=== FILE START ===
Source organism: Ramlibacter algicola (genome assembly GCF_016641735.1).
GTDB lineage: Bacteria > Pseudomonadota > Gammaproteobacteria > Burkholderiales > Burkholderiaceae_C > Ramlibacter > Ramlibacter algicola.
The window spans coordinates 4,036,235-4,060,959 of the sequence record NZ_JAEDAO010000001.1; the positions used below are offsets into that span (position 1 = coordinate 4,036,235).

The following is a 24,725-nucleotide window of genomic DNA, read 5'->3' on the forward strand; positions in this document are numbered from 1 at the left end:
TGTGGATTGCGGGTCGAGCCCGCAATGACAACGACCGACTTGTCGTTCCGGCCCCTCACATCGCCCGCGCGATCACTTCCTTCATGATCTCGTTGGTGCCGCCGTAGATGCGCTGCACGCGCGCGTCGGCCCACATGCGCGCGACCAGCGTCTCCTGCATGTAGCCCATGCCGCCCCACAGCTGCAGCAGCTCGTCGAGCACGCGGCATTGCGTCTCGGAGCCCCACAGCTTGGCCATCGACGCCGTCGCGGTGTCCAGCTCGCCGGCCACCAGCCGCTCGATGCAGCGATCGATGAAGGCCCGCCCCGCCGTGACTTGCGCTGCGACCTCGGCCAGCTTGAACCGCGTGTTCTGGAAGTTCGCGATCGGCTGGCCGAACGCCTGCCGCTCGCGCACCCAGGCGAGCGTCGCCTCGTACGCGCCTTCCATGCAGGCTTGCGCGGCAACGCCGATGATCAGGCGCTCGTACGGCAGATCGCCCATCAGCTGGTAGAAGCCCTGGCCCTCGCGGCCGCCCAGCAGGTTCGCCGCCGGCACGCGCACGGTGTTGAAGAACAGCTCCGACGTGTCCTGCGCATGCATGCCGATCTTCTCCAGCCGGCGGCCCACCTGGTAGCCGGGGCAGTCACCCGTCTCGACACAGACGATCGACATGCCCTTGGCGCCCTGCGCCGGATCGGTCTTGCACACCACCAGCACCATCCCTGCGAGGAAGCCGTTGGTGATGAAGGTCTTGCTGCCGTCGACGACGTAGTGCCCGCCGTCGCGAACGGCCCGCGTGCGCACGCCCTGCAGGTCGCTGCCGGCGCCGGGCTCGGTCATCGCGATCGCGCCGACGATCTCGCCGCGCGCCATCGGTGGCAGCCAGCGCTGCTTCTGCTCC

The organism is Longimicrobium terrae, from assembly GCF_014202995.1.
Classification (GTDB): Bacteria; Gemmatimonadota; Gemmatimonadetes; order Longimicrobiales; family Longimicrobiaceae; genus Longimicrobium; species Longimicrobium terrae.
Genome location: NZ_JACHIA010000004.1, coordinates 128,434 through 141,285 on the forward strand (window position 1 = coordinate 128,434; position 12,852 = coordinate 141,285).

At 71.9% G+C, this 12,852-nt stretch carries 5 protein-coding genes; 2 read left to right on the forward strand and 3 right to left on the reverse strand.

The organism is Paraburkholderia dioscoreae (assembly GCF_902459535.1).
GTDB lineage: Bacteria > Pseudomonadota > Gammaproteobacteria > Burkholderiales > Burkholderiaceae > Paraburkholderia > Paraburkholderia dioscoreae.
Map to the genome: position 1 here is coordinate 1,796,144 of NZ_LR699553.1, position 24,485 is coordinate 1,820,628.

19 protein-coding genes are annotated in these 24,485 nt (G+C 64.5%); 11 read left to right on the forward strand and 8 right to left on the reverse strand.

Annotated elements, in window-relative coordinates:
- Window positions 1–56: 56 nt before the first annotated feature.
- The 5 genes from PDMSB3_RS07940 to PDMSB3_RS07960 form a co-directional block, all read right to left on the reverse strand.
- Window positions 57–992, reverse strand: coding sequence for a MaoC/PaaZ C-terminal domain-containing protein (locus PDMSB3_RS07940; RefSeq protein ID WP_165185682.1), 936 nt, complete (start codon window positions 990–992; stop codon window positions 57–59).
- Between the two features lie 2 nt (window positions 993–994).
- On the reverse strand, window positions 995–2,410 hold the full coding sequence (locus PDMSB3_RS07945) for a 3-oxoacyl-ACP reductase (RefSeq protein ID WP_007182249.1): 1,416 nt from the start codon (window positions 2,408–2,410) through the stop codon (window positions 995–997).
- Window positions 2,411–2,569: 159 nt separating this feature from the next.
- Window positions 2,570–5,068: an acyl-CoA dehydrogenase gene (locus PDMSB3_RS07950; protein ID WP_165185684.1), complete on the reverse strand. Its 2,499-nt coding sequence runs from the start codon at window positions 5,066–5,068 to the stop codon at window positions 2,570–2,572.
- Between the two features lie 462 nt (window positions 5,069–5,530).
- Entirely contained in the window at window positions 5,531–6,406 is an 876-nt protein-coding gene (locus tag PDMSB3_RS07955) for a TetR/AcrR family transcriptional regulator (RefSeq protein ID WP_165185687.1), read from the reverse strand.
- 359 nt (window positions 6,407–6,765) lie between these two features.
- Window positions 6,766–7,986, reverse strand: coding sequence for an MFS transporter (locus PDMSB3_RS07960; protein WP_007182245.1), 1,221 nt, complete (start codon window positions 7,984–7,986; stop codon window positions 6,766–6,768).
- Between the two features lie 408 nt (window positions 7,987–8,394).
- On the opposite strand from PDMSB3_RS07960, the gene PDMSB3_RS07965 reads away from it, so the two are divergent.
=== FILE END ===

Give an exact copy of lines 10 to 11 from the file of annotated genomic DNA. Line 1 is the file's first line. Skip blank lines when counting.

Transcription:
The organism is Paraburkholderia dioscoreae (assembly GCF_902459535.1).
GTDB lineage: Bacteria > Pseudomonadota > Gammaproteobacteria > Burkholderiales > Burkholderiaceae > Paraburkholderia > Paraburkholderia dioscoreae.